A piping hot bowl of vermicelli noodles with fat shrimp wontons - all nesting in a hot broth.  Add a splash of chili oil and loads of tangy vinegar... sorry, I think I was just possessed by the spirit of Nigella Lawson.

Have I mentioned that this satisfying meal costs less than $3?!  

Tuesday, November 22, 2011

Urinal Dos and Don'ts

If you're like me, you don't spend a lot of times around urinals.  While I get the efficiency, I find them creepy.

You're in luck if you travel to Thailand because they have very clear instructions on what to do and NOT do at the urinal.  And here I thought the only option was to pee.


And no, I wasn't doing covert blog research in a Thai men's room. At least not for this post - badum-bum!  It was sent to me by my friend David who said, "I guess this means I can't wash my feet in the urinal anymore."  Guess not.

Tuesday, November 8, 2011

And another thing

...I won't miss - military time. The rest of the world uses military time, something that took a lot of getting used to. I still take half a second upon seeing 16:05 on my clock to decide if it's 4:05pm or 6:05pm.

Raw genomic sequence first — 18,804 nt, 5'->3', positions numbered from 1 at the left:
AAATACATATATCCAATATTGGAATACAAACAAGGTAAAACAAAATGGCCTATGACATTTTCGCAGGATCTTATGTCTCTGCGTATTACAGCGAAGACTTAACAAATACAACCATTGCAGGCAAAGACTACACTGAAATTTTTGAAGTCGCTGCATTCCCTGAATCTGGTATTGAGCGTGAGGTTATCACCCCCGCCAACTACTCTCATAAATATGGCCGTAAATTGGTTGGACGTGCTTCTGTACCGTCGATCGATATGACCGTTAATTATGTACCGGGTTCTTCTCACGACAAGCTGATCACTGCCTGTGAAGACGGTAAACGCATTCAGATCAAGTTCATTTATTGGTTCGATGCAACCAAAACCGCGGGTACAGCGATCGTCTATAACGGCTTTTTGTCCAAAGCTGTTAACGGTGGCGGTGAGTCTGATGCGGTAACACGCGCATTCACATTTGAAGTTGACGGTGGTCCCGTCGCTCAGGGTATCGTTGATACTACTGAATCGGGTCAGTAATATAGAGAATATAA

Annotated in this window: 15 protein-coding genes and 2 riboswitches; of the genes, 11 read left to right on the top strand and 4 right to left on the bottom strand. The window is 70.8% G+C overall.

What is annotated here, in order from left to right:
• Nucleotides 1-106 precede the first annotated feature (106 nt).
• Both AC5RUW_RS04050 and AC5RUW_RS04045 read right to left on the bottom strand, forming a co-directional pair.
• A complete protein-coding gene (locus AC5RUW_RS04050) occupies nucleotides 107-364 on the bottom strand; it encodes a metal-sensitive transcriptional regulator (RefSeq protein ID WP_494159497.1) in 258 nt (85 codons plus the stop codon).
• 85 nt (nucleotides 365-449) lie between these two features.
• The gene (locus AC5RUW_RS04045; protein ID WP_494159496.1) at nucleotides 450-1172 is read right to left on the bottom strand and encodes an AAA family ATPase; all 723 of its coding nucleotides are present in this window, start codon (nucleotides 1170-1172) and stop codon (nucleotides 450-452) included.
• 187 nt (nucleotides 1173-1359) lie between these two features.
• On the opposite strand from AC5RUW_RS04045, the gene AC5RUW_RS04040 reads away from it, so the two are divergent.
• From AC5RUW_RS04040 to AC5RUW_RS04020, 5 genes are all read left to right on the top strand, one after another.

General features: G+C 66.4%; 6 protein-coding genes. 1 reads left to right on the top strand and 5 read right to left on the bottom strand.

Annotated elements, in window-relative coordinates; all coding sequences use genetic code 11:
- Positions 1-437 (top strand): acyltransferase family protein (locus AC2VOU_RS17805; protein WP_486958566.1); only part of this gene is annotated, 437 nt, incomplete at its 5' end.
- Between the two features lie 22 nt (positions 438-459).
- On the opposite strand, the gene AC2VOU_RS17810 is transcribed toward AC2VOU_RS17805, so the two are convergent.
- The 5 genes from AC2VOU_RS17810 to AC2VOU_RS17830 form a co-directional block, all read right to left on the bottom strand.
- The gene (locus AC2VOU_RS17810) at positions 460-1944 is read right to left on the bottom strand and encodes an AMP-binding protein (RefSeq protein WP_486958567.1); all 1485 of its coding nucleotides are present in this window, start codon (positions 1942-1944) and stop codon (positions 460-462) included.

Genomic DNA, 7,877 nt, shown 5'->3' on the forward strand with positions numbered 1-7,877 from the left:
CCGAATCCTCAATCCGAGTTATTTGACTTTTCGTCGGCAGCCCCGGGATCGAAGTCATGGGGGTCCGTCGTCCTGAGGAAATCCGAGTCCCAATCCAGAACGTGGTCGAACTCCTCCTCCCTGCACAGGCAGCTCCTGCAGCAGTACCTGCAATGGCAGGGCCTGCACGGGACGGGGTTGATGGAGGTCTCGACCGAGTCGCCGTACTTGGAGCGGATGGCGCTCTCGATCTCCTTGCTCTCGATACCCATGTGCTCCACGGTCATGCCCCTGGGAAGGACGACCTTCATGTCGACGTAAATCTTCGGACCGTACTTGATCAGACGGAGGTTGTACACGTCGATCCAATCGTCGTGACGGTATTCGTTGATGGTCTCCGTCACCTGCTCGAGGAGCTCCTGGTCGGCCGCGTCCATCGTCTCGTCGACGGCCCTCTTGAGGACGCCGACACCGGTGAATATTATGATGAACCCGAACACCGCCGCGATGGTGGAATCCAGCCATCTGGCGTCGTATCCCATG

Up to now this has been a mere annoyance. However today it became full-on issue when I showed up at the airport for my 1pm flight to Tokyo only to find out that I'm 12 hours late. The flight took off last night at 1am!!

The Cathay counter lady pointed out to me that 1:00 was 1am and 13:00 was 1pm. Um yeah, I know, I really do. However a 1am departure seems ridiculous to me for a 3.5 hour flight. And I guess I'm always going to naturally think in American time.

Another reason I'm looking forward to being back in the land of am and pm.

On

I thought Milky and Chewbacca were funny names. Then I was served at our local Starbucks by a guy whose name tag read:

On

Just On. His name is On.

He wouldn't let me take a picture of it. I guess I would be emabarrassed if my name was On too.